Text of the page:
JAMES H. ALEXANDER, GRISWOLD.
For a period of twenty-six years James H. Alexander, president of the Citizens Bank of Griswold, has been in the banking business in this county, so that he is now one of the oldest bankers in the region, and as he is among the financial leaders in length of service, so is he in ability, personal character, and business enterprise. He was born in Greeneville, Tenn., on April 6, 1860 and is the son of George and Martha (Pointdexter) Alexander, who also were natives of that State. The father was a farmer and passed his life in Tennessee, dying there during the Civil War. The mother is still living. The family is of Scotch-Irish ancestry, and its members, in whatever walls of life they have been found, have ever exemplified the best traits of that vigorous and sturdy strain.
James H. Alexander was reared in Missouri and educated in the common schools of Cass county, Iowa. He taught school for one year, then, in 1880, entered the bank of Louis O. Reinig at Lewis, with whom he remained until his death. Mr. Alexander continued to live at Lewis until 1897, when in company with Mr. Reinig's son, Hugh M. Reinig, he organized the institution of which he has ever since been the head. It has a capital of $30,000 and $5,000 surplus, and does a general banking business of large proportions for its rank, and the section of country tributary to its enterprise.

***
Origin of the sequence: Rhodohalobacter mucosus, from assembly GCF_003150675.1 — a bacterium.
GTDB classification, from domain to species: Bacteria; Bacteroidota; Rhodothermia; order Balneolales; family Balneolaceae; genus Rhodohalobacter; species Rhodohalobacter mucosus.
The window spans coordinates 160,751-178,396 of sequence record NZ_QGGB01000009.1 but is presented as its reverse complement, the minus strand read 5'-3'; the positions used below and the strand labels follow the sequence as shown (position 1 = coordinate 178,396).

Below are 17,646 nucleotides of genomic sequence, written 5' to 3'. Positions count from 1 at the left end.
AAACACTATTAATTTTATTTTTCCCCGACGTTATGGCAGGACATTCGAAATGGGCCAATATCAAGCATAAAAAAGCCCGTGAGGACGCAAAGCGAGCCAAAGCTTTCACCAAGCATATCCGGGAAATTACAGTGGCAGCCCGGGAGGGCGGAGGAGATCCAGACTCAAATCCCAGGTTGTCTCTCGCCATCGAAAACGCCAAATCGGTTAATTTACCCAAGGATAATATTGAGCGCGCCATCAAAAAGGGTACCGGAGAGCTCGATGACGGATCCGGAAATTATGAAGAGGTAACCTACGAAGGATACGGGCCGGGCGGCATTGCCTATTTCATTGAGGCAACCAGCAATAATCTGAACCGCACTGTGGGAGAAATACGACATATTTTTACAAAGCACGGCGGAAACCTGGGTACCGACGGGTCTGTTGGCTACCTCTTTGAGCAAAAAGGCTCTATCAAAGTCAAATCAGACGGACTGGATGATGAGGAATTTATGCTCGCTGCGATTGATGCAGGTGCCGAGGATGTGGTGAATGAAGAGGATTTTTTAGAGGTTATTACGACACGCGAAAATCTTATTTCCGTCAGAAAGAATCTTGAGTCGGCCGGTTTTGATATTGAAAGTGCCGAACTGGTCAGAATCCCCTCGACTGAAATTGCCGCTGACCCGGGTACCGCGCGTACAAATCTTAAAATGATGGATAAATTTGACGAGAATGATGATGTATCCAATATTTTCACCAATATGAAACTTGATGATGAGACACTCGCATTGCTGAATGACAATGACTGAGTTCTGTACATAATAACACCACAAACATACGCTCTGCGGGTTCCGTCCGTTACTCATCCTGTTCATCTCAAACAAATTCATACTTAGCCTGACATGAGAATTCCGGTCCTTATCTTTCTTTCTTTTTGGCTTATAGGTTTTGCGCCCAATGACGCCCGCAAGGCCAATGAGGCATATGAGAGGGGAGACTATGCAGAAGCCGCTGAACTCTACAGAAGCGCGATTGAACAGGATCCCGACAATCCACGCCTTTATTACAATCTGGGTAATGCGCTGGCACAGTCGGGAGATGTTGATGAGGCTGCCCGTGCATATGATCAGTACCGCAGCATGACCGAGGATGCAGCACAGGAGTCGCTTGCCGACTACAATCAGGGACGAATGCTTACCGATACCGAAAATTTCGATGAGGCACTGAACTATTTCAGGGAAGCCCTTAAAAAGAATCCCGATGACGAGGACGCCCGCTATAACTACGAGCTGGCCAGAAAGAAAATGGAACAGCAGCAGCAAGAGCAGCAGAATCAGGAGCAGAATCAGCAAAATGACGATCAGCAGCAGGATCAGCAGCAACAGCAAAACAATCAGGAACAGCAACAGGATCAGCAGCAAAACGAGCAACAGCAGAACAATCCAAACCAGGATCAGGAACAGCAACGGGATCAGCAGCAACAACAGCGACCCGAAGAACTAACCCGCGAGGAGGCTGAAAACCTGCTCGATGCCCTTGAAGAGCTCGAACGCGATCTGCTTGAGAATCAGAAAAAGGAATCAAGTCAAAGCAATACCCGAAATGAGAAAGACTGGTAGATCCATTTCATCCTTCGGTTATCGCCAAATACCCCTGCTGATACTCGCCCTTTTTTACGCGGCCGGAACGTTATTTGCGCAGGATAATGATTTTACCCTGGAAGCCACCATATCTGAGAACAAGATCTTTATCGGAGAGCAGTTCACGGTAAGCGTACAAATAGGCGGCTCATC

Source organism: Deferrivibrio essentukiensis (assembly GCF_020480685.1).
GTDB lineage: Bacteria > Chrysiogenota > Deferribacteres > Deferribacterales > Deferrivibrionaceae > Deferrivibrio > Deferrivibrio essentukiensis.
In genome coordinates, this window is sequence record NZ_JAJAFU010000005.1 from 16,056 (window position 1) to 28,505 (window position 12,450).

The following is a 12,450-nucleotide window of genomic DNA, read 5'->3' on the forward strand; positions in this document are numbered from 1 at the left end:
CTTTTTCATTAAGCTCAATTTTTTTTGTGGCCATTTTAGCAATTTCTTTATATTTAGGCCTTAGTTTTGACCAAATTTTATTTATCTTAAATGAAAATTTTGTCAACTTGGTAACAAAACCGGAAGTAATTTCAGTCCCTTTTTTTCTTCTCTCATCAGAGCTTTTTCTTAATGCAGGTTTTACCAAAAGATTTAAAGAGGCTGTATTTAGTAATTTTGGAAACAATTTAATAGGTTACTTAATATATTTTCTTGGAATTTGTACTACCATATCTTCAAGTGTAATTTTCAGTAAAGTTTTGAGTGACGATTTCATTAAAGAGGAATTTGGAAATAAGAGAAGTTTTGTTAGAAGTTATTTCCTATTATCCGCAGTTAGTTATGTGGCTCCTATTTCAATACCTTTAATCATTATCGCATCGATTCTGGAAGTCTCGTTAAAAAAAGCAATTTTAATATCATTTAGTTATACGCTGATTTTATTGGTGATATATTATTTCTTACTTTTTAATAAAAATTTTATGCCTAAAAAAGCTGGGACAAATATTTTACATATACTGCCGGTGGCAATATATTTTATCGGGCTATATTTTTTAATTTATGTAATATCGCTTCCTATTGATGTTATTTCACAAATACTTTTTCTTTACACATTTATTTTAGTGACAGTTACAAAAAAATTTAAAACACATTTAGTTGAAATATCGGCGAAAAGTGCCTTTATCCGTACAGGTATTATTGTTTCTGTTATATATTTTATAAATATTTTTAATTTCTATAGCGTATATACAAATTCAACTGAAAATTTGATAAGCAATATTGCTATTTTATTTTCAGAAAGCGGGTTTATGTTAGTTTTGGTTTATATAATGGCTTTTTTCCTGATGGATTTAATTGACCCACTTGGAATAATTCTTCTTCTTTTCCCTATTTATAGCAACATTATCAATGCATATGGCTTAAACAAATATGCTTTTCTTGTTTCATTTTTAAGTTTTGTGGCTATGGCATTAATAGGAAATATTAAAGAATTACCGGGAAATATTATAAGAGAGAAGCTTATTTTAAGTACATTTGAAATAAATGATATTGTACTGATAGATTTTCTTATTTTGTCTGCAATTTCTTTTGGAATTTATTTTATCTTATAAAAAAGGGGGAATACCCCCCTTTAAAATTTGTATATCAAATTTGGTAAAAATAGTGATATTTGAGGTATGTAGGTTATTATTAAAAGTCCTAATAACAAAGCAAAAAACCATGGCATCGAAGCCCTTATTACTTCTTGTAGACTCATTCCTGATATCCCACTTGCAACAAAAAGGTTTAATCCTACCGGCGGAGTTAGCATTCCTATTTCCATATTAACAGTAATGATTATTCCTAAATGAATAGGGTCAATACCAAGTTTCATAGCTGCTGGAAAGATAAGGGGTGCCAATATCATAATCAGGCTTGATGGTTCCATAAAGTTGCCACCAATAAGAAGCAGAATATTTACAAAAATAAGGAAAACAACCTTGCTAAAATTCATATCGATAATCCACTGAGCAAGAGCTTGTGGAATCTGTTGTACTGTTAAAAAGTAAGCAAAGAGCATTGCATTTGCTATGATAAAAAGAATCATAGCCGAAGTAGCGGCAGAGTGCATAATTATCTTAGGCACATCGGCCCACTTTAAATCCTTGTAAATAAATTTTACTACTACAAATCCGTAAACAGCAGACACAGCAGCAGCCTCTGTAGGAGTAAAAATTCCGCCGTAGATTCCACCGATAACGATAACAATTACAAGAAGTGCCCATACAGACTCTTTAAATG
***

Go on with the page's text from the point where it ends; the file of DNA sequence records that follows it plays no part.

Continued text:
Mr. Alexander is recognized as a gentleman of great energy and resourcefulness, and with a thorough knowledge of his business has managed the affairs of the bank in the most skilful and satisfactory manner, winning the approval of its large body of patrons and the community at large. He is a Freemason and a Knight of Pythias, but although earnestly and intelligently interested in the welfare of his county, State and country, has never been an active partisan, or sought or desired public office. He was married in 1890 to Laura Woods, a native of Wisconsin. They have two children, George H. and Esther J.
From "Compendium and History of Cass County, Iowa." Chicago: Henry and Taylor & Co., 1906, pg. 249-250.